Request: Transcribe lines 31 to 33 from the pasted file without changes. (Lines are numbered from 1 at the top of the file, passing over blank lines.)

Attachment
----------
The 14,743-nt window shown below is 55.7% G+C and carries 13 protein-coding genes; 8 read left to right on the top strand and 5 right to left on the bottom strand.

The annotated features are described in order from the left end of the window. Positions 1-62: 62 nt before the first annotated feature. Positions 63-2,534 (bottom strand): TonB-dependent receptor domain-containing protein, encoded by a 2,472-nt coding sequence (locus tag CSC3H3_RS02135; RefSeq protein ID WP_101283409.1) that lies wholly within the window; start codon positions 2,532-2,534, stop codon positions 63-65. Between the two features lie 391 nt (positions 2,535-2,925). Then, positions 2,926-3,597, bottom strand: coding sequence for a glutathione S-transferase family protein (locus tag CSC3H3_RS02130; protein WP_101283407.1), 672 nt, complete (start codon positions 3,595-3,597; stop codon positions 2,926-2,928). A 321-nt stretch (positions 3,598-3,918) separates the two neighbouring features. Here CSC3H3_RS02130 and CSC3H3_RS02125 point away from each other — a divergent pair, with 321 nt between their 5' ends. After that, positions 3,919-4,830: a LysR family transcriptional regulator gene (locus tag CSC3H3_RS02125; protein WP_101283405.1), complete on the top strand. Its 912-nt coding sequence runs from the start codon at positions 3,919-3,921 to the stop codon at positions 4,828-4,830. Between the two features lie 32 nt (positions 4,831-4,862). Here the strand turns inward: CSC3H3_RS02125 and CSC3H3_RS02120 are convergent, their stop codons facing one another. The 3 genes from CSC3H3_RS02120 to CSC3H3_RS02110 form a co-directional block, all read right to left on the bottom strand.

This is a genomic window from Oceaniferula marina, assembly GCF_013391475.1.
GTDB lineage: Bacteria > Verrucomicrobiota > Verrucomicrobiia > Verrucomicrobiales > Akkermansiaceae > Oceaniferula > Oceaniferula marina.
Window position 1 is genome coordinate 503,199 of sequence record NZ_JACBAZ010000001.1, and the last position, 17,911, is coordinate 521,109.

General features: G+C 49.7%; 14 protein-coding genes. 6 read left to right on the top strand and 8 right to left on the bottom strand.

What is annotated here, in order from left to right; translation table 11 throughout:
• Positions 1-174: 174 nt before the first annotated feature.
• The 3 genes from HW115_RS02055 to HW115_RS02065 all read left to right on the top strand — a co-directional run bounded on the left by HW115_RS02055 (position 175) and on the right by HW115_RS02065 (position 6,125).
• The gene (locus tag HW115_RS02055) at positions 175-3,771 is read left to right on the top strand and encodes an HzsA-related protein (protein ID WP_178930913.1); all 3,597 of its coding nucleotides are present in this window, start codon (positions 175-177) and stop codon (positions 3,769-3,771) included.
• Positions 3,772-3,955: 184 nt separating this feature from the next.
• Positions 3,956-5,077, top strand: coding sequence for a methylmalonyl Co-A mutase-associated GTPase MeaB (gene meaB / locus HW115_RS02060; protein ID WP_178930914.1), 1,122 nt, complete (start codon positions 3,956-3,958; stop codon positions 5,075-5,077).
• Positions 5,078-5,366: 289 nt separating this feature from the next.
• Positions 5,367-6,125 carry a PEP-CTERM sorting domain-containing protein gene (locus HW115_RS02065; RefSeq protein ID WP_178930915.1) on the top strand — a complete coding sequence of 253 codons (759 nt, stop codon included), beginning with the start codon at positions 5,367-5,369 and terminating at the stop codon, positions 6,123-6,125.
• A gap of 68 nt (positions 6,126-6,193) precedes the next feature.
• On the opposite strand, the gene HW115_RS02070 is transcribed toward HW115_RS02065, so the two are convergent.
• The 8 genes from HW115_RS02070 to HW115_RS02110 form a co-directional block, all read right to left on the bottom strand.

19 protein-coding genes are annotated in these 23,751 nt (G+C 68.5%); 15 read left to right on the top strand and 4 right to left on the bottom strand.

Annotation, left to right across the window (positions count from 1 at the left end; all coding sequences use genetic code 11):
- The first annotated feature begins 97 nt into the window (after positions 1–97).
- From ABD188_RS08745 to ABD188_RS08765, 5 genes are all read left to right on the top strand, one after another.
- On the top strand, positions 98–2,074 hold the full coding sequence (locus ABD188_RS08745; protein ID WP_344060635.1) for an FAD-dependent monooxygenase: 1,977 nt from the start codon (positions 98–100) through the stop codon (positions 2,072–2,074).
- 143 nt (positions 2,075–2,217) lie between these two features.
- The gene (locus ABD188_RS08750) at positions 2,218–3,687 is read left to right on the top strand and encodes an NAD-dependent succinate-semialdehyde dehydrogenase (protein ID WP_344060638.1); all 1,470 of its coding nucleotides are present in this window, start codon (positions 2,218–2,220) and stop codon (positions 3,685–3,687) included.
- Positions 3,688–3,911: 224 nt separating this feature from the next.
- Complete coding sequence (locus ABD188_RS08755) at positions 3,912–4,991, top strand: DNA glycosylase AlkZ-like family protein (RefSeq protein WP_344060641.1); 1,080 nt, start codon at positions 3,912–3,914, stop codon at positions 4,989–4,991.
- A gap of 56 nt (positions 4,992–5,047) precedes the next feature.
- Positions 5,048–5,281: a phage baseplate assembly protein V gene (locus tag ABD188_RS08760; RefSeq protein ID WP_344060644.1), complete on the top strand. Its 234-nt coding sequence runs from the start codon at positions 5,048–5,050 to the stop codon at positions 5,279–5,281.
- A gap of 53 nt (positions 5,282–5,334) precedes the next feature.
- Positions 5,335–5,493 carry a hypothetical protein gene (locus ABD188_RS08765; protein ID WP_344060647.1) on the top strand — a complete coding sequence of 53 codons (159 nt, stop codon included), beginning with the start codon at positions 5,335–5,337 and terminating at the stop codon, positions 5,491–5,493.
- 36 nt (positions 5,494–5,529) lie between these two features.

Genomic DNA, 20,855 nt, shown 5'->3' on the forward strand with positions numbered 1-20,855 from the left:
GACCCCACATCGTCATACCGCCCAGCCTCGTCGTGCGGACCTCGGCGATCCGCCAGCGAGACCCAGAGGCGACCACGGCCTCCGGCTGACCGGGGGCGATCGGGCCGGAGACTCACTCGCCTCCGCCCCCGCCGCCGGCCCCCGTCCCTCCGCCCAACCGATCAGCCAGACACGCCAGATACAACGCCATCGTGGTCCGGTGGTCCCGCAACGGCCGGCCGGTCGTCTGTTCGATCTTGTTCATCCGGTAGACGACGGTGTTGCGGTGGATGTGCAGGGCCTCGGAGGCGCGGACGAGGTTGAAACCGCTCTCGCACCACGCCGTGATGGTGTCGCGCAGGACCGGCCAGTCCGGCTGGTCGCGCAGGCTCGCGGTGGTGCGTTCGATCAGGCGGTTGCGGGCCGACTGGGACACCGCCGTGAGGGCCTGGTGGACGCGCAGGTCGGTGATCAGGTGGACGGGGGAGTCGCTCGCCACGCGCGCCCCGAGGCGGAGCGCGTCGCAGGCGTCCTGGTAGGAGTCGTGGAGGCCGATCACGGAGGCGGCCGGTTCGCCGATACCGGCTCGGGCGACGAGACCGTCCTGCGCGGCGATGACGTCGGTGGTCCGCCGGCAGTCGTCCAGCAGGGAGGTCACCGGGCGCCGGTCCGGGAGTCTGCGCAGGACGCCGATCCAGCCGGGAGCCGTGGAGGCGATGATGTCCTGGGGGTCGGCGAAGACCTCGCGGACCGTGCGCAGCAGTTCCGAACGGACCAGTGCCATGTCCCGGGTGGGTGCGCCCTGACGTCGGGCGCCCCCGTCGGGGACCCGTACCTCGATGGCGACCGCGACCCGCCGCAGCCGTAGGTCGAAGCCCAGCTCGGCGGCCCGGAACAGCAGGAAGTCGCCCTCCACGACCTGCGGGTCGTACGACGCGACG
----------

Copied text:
- 36 nt (positions 5,494–5,529) lie between these two features.

Genomic DNA, 20,855 nt, shown 5'->3' on the forward strand with positions numbered 1-20,855 from the left:
GACCCCACATCGTCATACCGCCCAGCCTCGTCGTGCGGACCTCGGCGATCCGCCAGCGAGACCCAGAGGCGACCACGGCCTCCGGCTGACCGGGGGCGATCGGGCCGGAGACTCACTCGCCTCCGCCCCCGCCGCCGGCCCCCGTCCCTCCGCCCAACCGATCAGCCAGACACGCCAGATACAACGCCATCGTGGTCCGGTGGTCCCGCAACGGCCGGCCGGTCGTCTGTTCGATCTTGTTCATCCGGTAGACGACGGTGTTGCGGTGGATGTGCAGGGCCTCGGAGGCGCGGACGAGGTTGAAACCGCTCTCGCACCACGCCGTGATGGTGTCGCGCAGGACCGGCCAGTCCGGCTGGTCGCGCAGGCTCGCGGTGGTGCGTTCGATCAGGCGGTTGCGGGCCGACTGGGACACCGCCGTGAGGGCCTGGTGGACGCGCAGGTCGGTGATCAGGTGGACGGGGGAGTCGCTCGCCACGCGCGCCCCGAGGCGGAGCGCGTCGCAGGCGTCCTGGTAGGAGTCGTGGAGGCCGATCACGGAGGCGGCCGGTTCGCCGATACCGGCTCGGGCGACGAGACCGTCCTGCGCGGCGATGACGTCGGTGGTCCGCCGGCAGTCGTCCAGCAGGGAGGTCACCGGGCGCCGGTCCGGGAGTCTGCGCAGGACGCCGATCCAGCCGGGAGCCGTGGAGGCGATGATGTCCTGGGGGTCGGCGAAGACCTCGCGGACCGTGCGCAGCAGTTCCGAACGGACCAGTGCCATGTCCCGGGTGGGTGCGCCCTGACGTCGGGCGCCCCCGTCGGGGACCCGTACCTCGATGGCGACCGCGACCCGCCGCAGCCGTAGGTCGAAGCCCAGCTCGGCGGCCCGGAACAGCAGGAAGTCGCCCTCCACGACCTGCGGGTCGTACGACGCGACG